CCPR: What about naysayers? Many look askance at developmental optometrists who prescribe eye exercises. Dr. Hallowell: This is totally different. Cerebellar exercises stimulate different parts of the brain. I don’t get naysayers; I just tell stories. I make no pretense to be a double-blind prospective study guy. I leave that to other people.
CCPR: Liz Torres also focuses on cerebellar function, often as part of understanding autism and related disorders. What you’re describing seems consistent with work in that field helping people to be more regulated, able to manage their sensory systems, able to connect in a meaningful way and, therefore, communicate and learn better. Dr. Hallowell: Right.
CCPR: How does this apply to everyday practice? Dr. Hallowell: Look for strengths and tell patients that it’s not a deficit of attention but an abundance of attention, and the challenge is to control it. A toddler on a picnic goes wherever her curiosity leads, with no regard for danger or authority. Telling her to sit still and be more disciplined won’t work.
CCPR: How might assessment differ from a typical child psychiatry practice? Dr. Hallowell: It probably doesn’t differ a lot, except in attitude. We have slogans on the wall, “No brain is the same; no brain is the best; each brain finds its own special way.” The culture of the offices is infused with positivity. Focus on your history from multiple sources. People with ADHD are not good self-observers. We do neuropsych testing if people can afford it, looking at such things as processing speed and memory.
CCPR: What is the role of medication in this model? Dr. Hallowell: We always offer medication. Some families decline, but I want them to make the decision based on facts and not on rumor and hearsay. And 9 out of 10 times when they learn the facts, they want to give it a try. We usually give a trial of medication in conjunction with coaching. Most don’t need psychotherapy. They need coaching—lifestyle revision—with tips on getting organized, dressing in the morning, or finishing homework. For adults, we talk about who makes a good match for a marriage partner, what makes a good job prospect, and how to get from A to B without too many detours.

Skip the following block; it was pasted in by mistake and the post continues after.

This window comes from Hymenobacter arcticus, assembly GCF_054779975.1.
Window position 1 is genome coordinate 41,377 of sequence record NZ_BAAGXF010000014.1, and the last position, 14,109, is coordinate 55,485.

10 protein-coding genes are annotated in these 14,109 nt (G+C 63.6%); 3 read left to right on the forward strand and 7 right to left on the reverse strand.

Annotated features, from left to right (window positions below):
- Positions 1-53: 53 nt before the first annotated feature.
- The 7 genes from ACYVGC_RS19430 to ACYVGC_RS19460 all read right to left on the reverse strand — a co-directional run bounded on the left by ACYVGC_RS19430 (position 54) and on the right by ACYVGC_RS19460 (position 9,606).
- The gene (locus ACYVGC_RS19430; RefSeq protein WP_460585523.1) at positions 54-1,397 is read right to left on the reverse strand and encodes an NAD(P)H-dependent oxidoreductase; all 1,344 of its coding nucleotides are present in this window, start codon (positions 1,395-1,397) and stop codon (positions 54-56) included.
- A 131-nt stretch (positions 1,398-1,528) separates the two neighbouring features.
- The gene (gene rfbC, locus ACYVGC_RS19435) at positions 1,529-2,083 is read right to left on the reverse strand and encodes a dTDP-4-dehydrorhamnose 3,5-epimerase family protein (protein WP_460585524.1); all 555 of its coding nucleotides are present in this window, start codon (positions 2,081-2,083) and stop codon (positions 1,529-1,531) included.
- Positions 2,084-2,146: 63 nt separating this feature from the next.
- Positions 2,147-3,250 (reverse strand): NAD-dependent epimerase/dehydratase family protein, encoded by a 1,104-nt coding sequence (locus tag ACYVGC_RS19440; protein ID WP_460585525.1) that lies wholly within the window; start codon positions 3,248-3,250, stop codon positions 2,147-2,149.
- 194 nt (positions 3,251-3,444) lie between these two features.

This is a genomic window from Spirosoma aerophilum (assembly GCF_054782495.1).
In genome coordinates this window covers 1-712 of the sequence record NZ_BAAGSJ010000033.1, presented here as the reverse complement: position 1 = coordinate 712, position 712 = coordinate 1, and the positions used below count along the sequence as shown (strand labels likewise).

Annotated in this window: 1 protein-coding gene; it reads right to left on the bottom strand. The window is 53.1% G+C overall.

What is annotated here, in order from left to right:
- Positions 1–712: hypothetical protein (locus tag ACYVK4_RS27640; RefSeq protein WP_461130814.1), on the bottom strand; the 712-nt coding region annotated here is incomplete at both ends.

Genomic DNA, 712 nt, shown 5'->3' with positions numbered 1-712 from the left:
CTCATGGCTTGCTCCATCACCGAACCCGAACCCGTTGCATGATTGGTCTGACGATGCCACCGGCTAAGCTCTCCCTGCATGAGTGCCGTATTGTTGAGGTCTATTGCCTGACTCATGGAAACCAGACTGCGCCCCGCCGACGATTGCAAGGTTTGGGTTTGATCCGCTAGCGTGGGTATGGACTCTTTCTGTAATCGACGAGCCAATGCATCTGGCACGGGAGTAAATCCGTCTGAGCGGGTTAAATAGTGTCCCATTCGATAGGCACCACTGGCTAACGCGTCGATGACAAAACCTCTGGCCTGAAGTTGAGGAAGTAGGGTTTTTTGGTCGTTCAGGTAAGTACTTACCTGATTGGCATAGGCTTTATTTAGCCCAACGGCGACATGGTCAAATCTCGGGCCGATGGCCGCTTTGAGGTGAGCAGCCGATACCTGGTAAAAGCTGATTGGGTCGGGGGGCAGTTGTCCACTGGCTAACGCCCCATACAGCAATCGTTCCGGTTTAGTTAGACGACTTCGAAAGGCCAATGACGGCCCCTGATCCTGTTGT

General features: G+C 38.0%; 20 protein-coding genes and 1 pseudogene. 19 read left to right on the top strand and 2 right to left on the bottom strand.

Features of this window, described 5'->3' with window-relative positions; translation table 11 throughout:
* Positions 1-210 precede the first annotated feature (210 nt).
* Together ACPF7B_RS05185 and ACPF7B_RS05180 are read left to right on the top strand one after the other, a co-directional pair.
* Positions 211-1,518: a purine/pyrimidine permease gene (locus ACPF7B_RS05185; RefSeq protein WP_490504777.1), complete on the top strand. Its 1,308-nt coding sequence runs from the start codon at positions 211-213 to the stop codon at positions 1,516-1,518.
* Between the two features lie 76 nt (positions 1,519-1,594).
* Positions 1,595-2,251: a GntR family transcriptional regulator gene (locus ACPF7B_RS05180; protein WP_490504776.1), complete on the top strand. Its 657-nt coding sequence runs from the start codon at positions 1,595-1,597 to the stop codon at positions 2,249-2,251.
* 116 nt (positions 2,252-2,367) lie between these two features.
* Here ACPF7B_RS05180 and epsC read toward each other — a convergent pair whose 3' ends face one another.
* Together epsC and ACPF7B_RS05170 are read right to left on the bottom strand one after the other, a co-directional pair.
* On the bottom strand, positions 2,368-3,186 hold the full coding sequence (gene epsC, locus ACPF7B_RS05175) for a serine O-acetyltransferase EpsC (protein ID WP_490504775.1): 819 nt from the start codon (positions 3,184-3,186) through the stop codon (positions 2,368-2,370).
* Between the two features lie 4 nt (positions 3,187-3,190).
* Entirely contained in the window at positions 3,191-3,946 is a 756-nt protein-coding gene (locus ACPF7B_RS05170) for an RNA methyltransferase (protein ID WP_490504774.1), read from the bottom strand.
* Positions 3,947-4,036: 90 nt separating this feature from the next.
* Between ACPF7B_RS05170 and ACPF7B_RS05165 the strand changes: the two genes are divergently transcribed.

CCPR: Tell us more about picking a partner. Dr. Hallowell: I tell people to find someone who loves them for who they are and doesn’t try to turn them into someone who doesn’t have ADHD; to find someone who helps them compensate for lapses in memory, organization, and focus, but not in a punitive or humiliating way. The partner benefits from new ideas, fun, and positive energy. People with ADHD, because they react too readily, are prone to marry people who have a lot of problems, which is something to watch out for. They are also prone to marrying people who seem like a caricature of a bad 5th grade teacher—constantly punishing, reprimanding, demeaning.
CCPR: What about job choices? Dr. Hallowell: Similar to relationships, people with ADHD are prone to reacting to the demands of a job, even if they’re not making real progress. This is often what school was like, so they’re used to it even though it isn’t good for them. I tell people they should find what they’re good at, what they love to do, and what someone will pay them to do. Where those three overlap, that ought to be where they spend most of their time.
CCPR: Can you give a quick example of that? Dr. Hallowell: Sure. I love speaking, writing, and working as a doctor. People are willing to pay me for those activities. And I delegate paperwork. But more than this, people need meaning and purpose, a larger mission, despite the ups and downs. Staying in the game is what matters. And the key to a great childhood and a great life is positive connection—to friends, family, pets, activities, work, nature, places, festivities. We’re living in an epidemic of disconnection. That’s what drives depression, suicide, addiction, and school shootings. Yet connection is free and infinite. People don’t take it seriously, or don’t know how to get it, because they’re shy or depressed. That’s where people need help from folks like you and me, or teachers or coaches or parents.